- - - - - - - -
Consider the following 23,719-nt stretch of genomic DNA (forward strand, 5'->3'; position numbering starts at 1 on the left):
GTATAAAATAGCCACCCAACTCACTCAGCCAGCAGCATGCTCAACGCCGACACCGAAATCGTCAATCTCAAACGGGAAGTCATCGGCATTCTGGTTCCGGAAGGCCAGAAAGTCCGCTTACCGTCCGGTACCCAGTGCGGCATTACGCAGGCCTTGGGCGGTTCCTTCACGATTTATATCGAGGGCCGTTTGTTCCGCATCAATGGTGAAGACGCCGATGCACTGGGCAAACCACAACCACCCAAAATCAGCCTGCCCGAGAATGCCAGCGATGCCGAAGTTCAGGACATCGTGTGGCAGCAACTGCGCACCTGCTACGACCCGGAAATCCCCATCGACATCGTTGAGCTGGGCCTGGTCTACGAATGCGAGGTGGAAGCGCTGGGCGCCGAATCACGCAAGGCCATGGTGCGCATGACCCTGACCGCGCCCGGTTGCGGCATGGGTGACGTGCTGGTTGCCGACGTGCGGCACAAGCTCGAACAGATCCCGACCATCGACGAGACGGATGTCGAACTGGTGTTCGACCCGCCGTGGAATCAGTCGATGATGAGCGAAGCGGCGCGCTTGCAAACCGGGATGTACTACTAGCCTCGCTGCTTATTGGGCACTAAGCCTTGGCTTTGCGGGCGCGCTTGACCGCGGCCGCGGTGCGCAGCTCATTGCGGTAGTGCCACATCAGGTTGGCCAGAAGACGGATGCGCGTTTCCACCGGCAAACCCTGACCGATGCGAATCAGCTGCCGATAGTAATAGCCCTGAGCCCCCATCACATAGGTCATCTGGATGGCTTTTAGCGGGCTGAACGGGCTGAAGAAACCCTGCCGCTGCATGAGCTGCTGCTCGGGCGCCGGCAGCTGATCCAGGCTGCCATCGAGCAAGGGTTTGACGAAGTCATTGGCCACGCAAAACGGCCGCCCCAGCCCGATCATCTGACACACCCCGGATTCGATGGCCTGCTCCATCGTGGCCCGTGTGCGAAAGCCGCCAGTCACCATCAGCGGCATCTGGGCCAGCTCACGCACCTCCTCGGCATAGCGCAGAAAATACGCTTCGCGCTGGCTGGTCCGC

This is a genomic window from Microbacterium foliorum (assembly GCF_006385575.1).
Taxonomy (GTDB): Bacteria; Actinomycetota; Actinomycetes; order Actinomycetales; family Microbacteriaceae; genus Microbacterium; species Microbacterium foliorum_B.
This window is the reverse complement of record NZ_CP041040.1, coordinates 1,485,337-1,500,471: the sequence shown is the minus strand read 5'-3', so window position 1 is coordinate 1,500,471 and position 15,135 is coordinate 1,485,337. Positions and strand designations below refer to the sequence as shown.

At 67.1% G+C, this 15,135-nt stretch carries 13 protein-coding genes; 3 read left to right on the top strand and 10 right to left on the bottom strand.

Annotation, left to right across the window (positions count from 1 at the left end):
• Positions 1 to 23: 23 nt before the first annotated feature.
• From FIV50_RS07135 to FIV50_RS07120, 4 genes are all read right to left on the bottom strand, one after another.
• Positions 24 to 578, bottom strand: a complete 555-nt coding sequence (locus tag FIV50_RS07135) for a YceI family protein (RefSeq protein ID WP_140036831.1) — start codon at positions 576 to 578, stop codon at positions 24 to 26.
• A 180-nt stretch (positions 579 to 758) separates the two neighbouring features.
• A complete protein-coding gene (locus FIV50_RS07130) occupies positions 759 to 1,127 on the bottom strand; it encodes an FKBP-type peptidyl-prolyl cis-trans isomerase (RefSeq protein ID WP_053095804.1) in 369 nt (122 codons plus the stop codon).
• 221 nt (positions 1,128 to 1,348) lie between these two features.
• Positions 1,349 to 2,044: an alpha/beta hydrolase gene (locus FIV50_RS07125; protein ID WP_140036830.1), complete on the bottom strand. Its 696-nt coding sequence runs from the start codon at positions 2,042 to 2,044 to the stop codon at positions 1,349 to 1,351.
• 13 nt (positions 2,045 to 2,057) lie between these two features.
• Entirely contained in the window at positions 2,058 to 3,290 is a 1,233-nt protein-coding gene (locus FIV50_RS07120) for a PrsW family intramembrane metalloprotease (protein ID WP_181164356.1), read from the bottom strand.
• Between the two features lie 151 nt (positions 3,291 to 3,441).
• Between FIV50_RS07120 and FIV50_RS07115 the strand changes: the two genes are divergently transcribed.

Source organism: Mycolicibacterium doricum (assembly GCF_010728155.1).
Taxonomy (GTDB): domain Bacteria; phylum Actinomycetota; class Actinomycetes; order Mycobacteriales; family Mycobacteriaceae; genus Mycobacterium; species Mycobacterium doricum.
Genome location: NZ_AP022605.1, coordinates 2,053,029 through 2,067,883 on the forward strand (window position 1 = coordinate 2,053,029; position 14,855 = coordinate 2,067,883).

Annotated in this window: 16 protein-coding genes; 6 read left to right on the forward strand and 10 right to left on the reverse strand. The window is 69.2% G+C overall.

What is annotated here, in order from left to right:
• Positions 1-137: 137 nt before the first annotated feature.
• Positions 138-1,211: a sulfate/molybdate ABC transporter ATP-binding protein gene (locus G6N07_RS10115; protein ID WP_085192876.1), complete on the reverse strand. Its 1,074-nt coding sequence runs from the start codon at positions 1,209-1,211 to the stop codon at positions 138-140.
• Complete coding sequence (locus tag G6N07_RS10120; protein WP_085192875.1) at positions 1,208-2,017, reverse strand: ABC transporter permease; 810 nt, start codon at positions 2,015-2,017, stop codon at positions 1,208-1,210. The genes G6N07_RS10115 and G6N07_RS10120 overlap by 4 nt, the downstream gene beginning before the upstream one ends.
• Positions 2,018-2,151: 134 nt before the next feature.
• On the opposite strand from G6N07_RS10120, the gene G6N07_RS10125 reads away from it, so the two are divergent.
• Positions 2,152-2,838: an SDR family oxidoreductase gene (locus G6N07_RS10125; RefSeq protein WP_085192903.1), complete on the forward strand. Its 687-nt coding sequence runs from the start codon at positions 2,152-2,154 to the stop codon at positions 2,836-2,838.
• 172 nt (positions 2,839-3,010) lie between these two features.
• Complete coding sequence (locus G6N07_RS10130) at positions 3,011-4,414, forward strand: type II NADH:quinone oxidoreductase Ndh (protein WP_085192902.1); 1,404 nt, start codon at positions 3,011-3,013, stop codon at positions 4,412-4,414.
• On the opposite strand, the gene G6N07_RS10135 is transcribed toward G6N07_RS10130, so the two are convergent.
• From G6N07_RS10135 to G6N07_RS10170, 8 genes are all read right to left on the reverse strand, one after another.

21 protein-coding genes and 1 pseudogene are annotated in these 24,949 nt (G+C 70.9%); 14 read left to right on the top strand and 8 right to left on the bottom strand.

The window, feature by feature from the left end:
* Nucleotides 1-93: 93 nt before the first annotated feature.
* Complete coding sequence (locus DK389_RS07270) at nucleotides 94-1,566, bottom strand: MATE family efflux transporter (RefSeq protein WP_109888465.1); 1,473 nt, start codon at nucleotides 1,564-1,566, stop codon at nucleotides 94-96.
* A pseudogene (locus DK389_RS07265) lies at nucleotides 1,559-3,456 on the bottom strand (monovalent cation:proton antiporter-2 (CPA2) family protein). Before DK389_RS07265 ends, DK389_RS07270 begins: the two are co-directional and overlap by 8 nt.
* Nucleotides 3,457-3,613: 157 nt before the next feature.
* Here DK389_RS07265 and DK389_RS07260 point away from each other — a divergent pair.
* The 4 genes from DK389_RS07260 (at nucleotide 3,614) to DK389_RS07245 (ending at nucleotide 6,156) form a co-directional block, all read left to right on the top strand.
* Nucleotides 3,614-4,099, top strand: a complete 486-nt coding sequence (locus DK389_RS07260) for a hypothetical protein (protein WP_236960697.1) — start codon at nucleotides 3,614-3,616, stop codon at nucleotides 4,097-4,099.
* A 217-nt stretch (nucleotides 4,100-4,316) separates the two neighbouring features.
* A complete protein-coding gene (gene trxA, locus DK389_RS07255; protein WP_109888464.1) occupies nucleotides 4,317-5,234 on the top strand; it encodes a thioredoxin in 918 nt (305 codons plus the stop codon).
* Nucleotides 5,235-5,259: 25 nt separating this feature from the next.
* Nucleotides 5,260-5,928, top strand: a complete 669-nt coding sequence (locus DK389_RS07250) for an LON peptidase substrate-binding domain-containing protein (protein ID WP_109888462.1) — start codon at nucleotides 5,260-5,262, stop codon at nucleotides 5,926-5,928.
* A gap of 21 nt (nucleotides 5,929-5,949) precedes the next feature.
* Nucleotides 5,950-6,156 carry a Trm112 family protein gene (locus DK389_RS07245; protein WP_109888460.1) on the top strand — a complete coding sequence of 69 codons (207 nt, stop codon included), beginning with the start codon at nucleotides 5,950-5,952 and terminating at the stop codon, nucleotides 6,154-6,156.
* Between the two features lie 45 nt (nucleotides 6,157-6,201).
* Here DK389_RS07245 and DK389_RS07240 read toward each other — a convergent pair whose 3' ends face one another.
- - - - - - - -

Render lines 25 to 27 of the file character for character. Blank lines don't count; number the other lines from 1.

• Positions 138-1,211: a sulfate/molybdate ABC transporter ATP-binding protein gene (locus G6N07_RS10115; protein ID WP_085192876.1), complete on the reverse strand. Its 1,074-nt coding sequence runs from the start codon at positions 1,209-1,211 to the stop codon at positions 138-140.
• Complete coding sequence (locus tag G6N07_RS10120; protein WP_085192875.1) at positions 1,208-2,017, reverse strand: ABC transporter permease; 810 nt, start codon at positions 2,015-2,017, stop codon at positions 1,208-1,210. The genes G6N07_RS10115 and G6N07_RS10120 overlap by 4 nt, the downstream gene beginning before the upstream one ends.
• Positions 2,018-2,151: 134 nt before the next feature.